Thursday 9 October 2008 (09 Shawwal 1429)
Death to Mickey Mouse!
Abeer Mishkhas | [EMAIL PROTECTED]
A sheikh was recently on Al-Majd TV and spoke in great detail about rats.
He went on and on about how bad rats and mice are, listing all the benefits
gained by eliminating them. I don't know how informative that section of the
sheikh's talk was but I am sure most people who were watching the program were
either not listening or shaking their heads in disbelief. But the talk did not
end with any obvious statements of harm caused by rats and mice; the sheikh
continued by denouncing the fact that children these days are not getting the
message about mice and rats because they have been influenced by Western
cartoons that represent mice as funny and clever. Think Tom and Jerry and
Mickey Mouse. To conclude and drive his point home he said, "They like Mickey
Mouse whereas in reality Mickey Mouse should be killed." Thus ended the talk,
and although it was as absurd as can be, it seems that such talks have become a
normal thing on TV these days. As satellite channels proliferate, they pack
their broadcasts with as much as they can of what they feel will attract
viewers and religious programs are sure winners, especially in Ramadan.
The problem lies not only with the channels. Many of the programs often
depend on people's calls and questions. Those questions can vary from asking
for advice about a religious duty to asking the sheikh's opinion on any subject
under the sun - hence the mouse question. On a panel of women scholars on an
Egyptian channel last week, one of the interesting things the three women
agreed upon was that some people ask for scholars' opinions on almost anything,
whether it is a worthy matter or just a mundane everyday triviality. I have to
say that those women's opinions were refreshing. They wanted people to stick to
major, sensible and important issues. Which brings us back to the death
sentence against Mickey Mouse.
This was not the first - and will not be the last - of verdicts that will
make us question the person who issues it, or the stream of religious verdicts
that almost everyone comes up with everyday and which have to be countered with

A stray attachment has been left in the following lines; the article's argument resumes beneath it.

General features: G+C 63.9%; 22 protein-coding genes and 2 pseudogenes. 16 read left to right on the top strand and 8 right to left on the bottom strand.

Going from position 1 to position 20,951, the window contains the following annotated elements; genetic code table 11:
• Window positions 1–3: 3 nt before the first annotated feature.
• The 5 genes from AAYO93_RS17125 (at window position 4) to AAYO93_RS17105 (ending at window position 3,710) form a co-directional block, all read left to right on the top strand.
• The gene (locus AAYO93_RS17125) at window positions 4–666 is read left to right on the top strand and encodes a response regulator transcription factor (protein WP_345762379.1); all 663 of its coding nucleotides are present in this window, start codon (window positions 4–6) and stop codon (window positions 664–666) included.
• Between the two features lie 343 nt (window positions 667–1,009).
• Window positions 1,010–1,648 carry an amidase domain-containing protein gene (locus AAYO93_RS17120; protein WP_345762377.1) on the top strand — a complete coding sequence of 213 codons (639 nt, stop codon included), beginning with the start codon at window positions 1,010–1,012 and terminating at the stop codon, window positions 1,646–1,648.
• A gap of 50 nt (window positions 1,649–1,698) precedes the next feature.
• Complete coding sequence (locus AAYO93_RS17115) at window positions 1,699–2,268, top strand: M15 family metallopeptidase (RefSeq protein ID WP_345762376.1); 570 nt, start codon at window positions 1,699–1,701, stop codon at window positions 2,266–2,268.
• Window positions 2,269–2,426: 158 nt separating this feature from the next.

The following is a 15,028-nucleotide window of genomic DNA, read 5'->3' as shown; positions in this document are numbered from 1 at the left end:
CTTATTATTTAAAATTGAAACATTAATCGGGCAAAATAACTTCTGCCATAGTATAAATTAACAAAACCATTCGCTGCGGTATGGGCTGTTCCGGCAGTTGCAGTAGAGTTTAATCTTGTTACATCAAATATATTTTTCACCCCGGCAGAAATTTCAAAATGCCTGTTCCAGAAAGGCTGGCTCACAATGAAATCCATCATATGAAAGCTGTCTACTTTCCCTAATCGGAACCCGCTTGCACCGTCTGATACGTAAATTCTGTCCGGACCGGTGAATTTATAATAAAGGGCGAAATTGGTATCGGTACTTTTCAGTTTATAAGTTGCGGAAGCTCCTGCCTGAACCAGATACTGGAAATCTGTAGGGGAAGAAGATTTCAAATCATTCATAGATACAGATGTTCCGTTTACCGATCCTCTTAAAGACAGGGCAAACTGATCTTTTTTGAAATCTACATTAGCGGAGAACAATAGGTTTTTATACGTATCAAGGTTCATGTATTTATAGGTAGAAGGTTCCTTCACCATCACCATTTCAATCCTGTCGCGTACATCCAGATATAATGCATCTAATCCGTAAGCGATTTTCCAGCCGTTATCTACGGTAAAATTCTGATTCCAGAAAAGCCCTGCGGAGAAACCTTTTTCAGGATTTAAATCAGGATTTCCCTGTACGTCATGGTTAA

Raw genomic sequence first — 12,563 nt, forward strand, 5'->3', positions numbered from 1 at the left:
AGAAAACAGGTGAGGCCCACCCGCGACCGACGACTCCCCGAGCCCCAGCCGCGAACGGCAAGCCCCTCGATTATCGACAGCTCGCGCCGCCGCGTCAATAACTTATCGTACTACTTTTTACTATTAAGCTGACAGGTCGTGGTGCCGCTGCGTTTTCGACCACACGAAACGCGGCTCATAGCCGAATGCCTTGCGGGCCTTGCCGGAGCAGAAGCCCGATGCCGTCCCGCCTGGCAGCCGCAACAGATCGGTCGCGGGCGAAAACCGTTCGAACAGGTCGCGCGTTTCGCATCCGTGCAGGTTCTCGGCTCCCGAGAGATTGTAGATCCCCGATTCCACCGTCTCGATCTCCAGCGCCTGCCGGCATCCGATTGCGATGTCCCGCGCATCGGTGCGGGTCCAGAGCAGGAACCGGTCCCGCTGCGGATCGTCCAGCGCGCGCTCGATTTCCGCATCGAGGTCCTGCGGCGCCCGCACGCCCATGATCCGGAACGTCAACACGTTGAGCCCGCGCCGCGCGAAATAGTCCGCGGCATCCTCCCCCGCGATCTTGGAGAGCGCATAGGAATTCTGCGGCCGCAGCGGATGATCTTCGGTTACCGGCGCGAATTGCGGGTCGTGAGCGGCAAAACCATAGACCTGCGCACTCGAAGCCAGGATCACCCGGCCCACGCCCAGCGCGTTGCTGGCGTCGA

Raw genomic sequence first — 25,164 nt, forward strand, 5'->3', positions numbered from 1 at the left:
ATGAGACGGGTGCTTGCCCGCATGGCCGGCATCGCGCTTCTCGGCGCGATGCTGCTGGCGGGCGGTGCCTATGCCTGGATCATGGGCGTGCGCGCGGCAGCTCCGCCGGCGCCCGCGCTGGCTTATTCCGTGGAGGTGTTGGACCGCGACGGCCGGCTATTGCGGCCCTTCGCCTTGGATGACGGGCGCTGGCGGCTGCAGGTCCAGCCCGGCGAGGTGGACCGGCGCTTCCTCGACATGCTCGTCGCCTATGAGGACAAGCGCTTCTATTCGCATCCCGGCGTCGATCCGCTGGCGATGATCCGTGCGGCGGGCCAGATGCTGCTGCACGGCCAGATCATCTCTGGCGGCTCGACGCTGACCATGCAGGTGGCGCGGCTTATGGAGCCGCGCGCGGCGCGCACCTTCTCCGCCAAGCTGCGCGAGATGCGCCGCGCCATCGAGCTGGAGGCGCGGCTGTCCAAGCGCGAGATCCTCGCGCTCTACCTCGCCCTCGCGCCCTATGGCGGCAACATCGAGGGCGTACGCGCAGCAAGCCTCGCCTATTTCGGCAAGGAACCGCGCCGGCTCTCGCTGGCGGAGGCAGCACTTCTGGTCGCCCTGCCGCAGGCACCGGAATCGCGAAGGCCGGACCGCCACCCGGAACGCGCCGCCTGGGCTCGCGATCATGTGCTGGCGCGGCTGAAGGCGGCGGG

questions, debates and discussions. We cannot just sit and listen and accept
anything. When people hear these opinions, they rightly ask and question and
criticize if need be. That is what reason dictates and it in no way contradicts
faith. But this is not what a prominent Saudi scholar said last week. He
actually demanded that journalists and writers who criticize or object to
prominent Saudi scholars' pronouncements and fatwas be punished, and eventually
sacked from their jobs. The punishment he asks for ranges from lashes to long
imprisonment to firing them from their jobs.
I certainly understand that if a writer has insulted or lied about a
sheikh or any other person, he must face the legal consequences of his actions.
The offended party has the right to sue the offender and this is how it should
be. But what the sheikh has asked for is simple punishment for even criticizing
and questioning the opinions of religious scholars. With all due respect to the
sheikh, I beg to differ. Criticism and debate does not mean that writers are
crossing any lines; writers and journalists are citizens and are affected -
like everyone else - by religious discourse, and if they choose to discuss a
religious issue, or differ with a scholar that does not warrant that they be
lashed, imprisoned or lose their jobs.
This kind of hasty judgment reminds us that what we really miss in Saudi
Arabia is the ability to discuss matters, and to have the right to disagree if
we think differently on issues being discussed. And as a reminder we mention a
small incident from Islamic history. When the second caliph, Omar, said in one
of his sermons that women should not ask for high dowries, a woman who was
present raised her voice and disagreed with him and provided proof from the
Qur'an in support of women's rights for dowries. What did Omar do? He
acknowledged his mistake in front of everyone. Just a reminder!